More than 60 years ago, the General Education Development testing service was created for veterans to receive high school diplomas. This comprehensive exam lasts more than seven hours and covers reading, writing, mathematics, social studies and science. Approximately 95 percent of community colleges and four-year universities accept the GED in lieu of a high school diploma.

Why Some Colleges Will Not Accept A GED

It is estimated that around 60 percent of graduating high school seniors could not pass the GED exam, yet some colleges do not view a GED certificate as equivalent to a high school diploma. GED-holders represent a risk to the matriculation statistics of these institutions, as less than 10 percent of high school drop outs who receive a GED will be awarded a college degree.

Colleges That Do Not Accept A GED

The following is a partial list of colleges and universities that will not accept a GED certificate as of February, 2011: Acadia University, Alberta College of Art and Design, Anderson University, Aquinas College, Ball State University, Bowdoin College, Clayton State University, Concordia College, Fairfield University, Fayetteville State University, George Washington University, Georgia Baptist College of Nursing, Georgia Southern University, Georgia State University, Gonzaga University, Goucher College, Hanover College, Harding University, Institute of Western Ontario, Kettering University, Lakehead University, McGill University, Meredith College, Providence College, Santa Clara University, Sewanee - The University of the South, Southern Methodist University, Southern Nazerene University, St. Joseph's University, Talladega College, Union College, Union University, University of Alaska, University of Alberta, University of Lethbridge, University of North Carolina, University of North Carolina - Chapel Hill, University of West Georgia, University of Western Ontario, Valdosta State University, Webb Institute, Wilmington College, Worcester State College and Yeshiva University. There are also many colleges that will only accept a GED on a provisional basis.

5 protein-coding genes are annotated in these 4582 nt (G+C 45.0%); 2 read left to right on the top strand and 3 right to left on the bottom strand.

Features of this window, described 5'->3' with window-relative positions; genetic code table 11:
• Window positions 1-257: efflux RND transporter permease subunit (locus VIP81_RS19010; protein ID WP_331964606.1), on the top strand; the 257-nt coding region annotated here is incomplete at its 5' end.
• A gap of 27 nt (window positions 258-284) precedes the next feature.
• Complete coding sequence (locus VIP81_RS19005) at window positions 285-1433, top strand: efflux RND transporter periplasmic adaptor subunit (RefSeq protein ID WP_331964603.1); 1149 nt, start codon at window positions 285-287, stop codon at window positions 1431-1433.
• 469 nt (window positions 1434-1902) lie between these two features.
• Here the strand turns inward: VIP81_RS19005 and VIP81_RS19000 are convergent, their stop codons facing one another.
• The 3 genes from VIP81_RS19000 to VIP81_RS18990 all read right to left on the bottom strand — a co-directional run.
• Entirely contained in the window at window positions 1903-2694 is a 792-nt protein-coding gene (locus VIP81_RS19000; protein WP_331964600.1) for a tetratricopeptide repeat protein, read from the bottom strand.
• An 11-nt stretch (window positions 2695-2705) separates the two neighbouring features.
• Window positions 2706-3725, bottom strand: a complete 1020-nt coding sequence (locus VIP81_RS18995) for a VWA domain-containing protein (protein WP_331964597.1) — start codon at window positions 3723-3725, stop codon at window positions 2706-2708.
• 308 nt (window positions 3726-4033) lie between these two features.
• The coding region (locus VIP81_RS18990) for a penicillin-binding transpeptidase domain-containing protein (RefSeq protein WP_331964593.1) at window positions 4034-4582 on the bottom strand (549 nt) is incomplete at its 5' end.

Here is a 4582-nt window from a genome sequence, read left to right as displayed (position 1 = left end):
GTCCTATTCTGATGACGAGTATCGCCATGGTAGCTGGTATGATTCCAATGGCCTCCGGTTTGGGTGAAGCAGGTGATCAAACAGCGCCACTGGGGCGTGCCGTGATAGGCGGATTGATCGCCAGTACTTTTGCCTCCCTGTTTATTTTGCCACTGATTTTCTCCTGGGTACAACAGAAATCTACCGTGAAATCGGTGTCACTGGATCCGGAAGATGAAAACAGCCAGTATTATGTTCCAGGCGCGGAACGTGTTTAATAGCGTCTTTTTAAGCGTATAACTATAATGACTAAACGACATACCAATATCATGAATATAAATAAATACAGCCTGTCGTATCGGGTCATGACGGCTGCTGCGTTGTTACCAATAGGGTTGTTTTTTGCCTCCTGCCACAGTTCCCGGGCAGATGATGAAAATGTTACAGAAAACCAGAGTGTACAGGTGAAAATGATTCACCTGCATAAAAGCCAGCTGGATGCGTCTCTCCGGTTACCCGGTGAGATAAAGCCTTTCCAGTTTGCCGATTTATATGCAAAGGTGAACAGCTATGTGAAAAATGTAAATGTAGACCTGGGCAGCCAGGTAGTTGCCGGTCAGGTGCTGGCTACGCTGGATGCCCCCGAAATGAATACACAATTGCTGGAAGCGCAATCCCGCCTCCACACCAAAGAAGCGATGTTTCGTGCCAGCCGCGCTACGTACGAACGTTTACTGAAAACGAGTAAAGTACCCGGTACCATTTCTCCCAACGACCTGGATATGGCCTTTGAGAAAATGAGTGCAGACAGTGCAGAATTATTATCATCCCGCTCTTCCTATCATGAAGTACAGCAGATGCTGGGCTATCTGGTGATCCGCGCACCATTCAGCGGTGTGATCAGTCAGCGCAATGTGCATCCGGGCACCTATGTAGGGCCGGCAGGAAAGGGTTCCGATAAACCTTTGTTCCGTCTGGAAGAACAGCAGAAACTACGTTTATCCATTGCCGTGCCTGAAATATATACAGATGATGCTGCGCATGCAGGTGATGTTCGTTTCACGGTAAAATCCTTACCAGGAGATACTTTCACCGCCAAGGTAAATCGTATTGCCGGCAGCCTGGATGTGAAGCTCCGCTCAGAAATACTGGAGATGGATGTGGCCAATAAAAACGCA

Alternate Choices

If the college you wish to attend does not accept a GED, consider attending a community college first, then transferring to your four-year college of choice. Once you have college experience, your lack of a high school career is no longer as important.

Shortcomings of the GED

The GED still has negative connotations to many people. Although the GED was created for the United States Armed Forces, GED-holders are only enlisted by special waiver. In addition, each branch has capped the number of GED-holders enlisted. This cap ranges from 1 percent of Air Force enlistees to 10 percent of Army recruits.

Studies have shown that people who hold a GED instead of a high school diploma have lives similar to high school drop-outs. A high school diploma is typically preferred by employers and by many colleges and universities.